Benefits of CAM and tooling developments

Posted on 24 Oct 2017 and read 1165 times
Benefits of CAM and tooling developmentsThe worlds of CAM and tooling have combined to deliver significant cycle-time savings across a wide range of machining applications, including mould-and-die, turbine blades, impeller blades and blisks.

Combining Open Mind’s ( HyperMill Maxx tangent-plane machining strategy with ‘circular-segment’ cutters (barrel milling cutters) from Sheffield-based WNT (UK) Ltd (, milling cycle times can be cut by as much as 90% when semi-finish and finish milling on five-axis simultaneous machining centres.

Further benefits include reduced loads on the machine spindle and improved surface quality.

Open Mind’s tangent plane machining strategy was developed with circular-segment cutters in mind. The large radii ground on these cutters (up to 3,000mm) allow much greater step-overs between cutter paths to deliver reduced cycle times.

However, the cutters have to be moved simultaneously in five axes in a sweeping pendulum-like motion over the workpiece.

The HyperMill Maxx user interface simplifies these complex movements, making them easy to program, and maximises the cutter geometry to present the cutter at the optimum orientation to the workpiece at any point on the cutter path.

The benefits resulting from this combination of CAM software and WNT tooling include: increased step-overs while generating the same theoretical scallop height; improved cutting performance in difficult-to-reach areas of a component; significantly greater machining efficiency; reliable finishing strategies and process security; and reduced thermal deformation.

Moreover, fewer tools are required. There are four types of cutter in WNT’s range of circular-segment cutters — barrel shape, oval form, taper form and lens shape.

The key feature of these end mills is the large radii in the cutting area, simulating a ball-nose cutter with a cutting diameter between 12 and 3,000mm and allowing large step-over distances to be used.

With a typical ball-nose cutter, the step-over distance (or axial depth of cut) would be 0.5mm, and the surface finish would be about 1.22µm Ra.

With a circular-segment cutter, this step-over can increase to 1.5mm, and the surface finish can be improved to 0.46µm Ra.

Typical cutting data for a 6mm-diameter circular-segment cutter with three flutes machining tool steel (1.2312) is 300mm/min surface speed, 16m/min feed rate, an axial depth of cut of 1.5mm, and a radial depth of cut of 0.2mm.

Circular-segment cutters can also machine hard-to-reach planes, such as deep pockets in an airframe — and the same cutter can be used to blend the corner radius in a pocket.

WNT and Open Mind have also worked together on a machining strategy known as helical drilling. Making use of standard solid- carbide end mills (or indexable-insert face mills) and the complex motion available from simultaneous five-axis machining centres, it is possible to produce deep cavities from solid material in a very short space of time.

The cutter is presented to the workpiece at a ‘tilt angle’ to avoid machining with the end face, thereby eliminating any issue with the lack of surface speed at the centre of the cutter and reducing the time required to produce a hole by 20-25%.

Furthermore, this use of Open Mind’s software means that only a single cutter is required to produce a variety of hole sizes and shapes — and swarf removal is particularly efficient.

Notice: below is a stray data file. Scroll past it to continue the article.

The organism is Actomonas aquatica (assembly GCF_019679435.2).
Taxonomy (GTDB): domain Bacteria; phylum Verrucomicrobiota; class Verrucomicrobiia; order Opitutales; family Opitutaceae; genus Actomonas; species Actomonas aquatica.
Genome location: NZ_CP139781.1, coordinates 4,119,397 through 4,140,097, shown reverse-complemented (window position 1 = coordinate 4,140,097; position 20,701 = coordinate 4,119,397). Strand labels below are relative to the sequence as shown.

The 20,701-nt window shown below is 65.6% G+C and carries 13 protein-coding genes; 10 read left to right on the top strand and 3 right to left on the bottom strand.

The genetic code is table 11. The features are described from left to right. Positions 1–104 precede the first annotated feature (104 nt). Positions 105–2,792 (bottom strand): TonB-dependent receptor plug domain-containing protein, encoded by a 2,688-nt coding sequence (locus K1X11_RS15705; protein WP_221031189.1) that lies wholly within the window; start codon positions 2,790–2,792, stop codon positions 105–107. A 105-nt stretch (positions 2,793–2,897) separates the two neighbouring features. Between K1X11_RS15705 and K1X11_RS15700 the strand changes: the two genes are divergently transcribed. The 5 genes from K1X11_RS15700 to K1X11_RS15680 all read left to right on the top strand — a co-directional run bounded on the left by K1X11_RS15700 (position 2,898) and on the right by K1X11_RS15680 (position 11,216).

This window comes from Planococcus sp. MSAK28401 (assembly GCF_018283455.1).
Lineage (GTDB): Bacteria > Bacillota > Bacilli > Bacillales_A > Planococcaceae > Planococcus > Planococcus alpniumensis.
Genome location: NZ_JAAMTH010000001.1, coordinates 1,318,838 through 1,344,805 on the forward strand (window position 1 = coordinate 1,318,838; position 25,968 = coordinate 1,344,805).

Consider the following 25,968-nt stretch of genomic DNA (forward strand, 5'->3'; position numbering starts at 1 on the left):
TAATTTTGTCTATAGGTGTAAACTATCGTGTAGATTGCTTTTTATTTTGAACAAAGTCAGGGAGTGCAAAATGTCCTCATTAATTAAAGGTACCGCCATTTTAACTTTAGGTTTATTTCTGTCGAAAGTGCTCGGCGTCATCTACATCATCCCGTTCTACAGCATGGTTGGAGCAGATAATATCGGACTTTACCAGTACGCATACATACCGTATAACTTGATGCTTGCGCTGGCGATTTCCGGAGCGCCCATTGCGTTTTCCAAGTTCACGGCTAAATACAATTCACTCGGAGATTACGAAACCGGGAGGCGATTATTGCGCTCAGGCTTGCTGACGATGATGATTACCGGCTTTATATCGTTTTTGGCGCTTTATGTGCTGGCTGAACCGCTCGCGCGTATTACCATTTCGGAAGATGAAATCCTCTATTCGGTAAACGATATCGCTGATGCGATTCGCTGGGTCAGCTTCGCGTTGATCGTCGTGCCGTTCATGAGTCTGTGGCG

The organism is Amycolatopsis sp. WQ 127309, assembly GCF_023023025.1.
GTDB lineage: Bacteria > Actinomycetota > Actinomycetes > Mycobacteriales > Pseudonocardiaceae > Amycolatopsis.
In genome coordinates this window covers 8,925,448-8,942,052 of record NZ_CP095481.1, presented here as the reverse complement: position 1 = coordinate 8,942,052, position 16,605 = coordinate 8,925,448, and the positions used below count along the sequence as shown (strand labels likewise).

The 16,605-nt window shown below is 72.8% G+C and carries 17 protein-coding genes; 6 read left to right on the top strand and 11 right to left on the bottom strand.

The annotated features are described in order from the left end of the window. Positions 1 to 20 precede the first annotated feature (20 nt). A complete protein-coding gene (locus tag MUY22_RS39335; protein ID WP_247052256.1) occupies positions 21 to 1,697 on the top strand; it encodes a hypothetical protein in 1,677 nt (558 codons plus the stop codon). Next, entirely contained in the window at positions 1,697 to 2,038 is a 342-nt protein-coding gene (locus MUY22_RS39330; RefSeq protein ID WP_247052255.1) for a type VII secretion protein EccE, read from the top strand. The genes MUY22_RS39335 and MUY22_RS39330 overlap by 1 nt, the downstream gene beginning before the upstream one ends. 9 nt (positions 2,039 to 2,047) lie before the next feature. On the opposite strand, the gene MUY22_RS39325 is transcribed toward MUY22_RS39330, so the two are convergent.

When the Aylesbury-based sub-contractor CNF Precision Engineering installed a five-axis 32-pallet Matsuura MAM72-35V and a five-axis Matsuura MX520, it also bought Open Mind’s HyperMill CAM software.

This combination allowed CNF to make changes to its machining strategies and move away from indexable cutting tools to using solid-carbide end mills — supplied by Tamworth-based Industrial Tooling Corporation Ltd ( — for many of its milling processes.

Certified to ISO 9001 and AS 9100, CNF specialises in the medium- to high-volume production of machined parts for
the aerospace, medical, automotive, scientific and defence industries; its output exceeds 6,000 milled components a month.

It is widely recognised that five-axis CAM strategies such as trochoidal, 3-D and tangent-plane milling increase material removal rates by using the full flute length of the cutting tool and increased step-over rates.

CNF is using a number of these high-volume material removal practices to improve productivity, reduce tool wear and enhance surface finishes.

Indeed, since using CAM strategies offered by Open Mind software, it has reduced roughing cycle times by over 80%, with overall cycle times when machining steel cut by 40-50%.

Production manager Mark Baron said: “We used to rough-machine profiles with a 20mm-diameter indexable tool at a feed rate of 800mm/min with a step-over of 1-2%.

"With new machining strategies, we can use the ITC solid-carbide end mills at feed rates of 4-6m/min with depths of cut up to 80mm.

"On steel, we are running ITC solid-carbide tools four-times faster than we used to run indexable tools — and the material removal volume is far higher, because we are using much greater step-over rates.

"What we didn’t expect with higher material removal rates was better tool life and less stress on the spindle, but that’s exactly what the combination of ITC tools and HyperMill CAM software is delivering.

“The tool life on the ITC end mills has always been impressive, but since applying these new machining strategies, the improvement has been significant.

"There are some ITC tools for machining aluminium that were installed in our latest Matsuura MAM72-35V 18 months ago; and despite being used on a daily basis, they still haven’t been changed.

"Most of the end mills for steel machining are lasting three to nine months — which is impressive for a facility that runs 24/7.”

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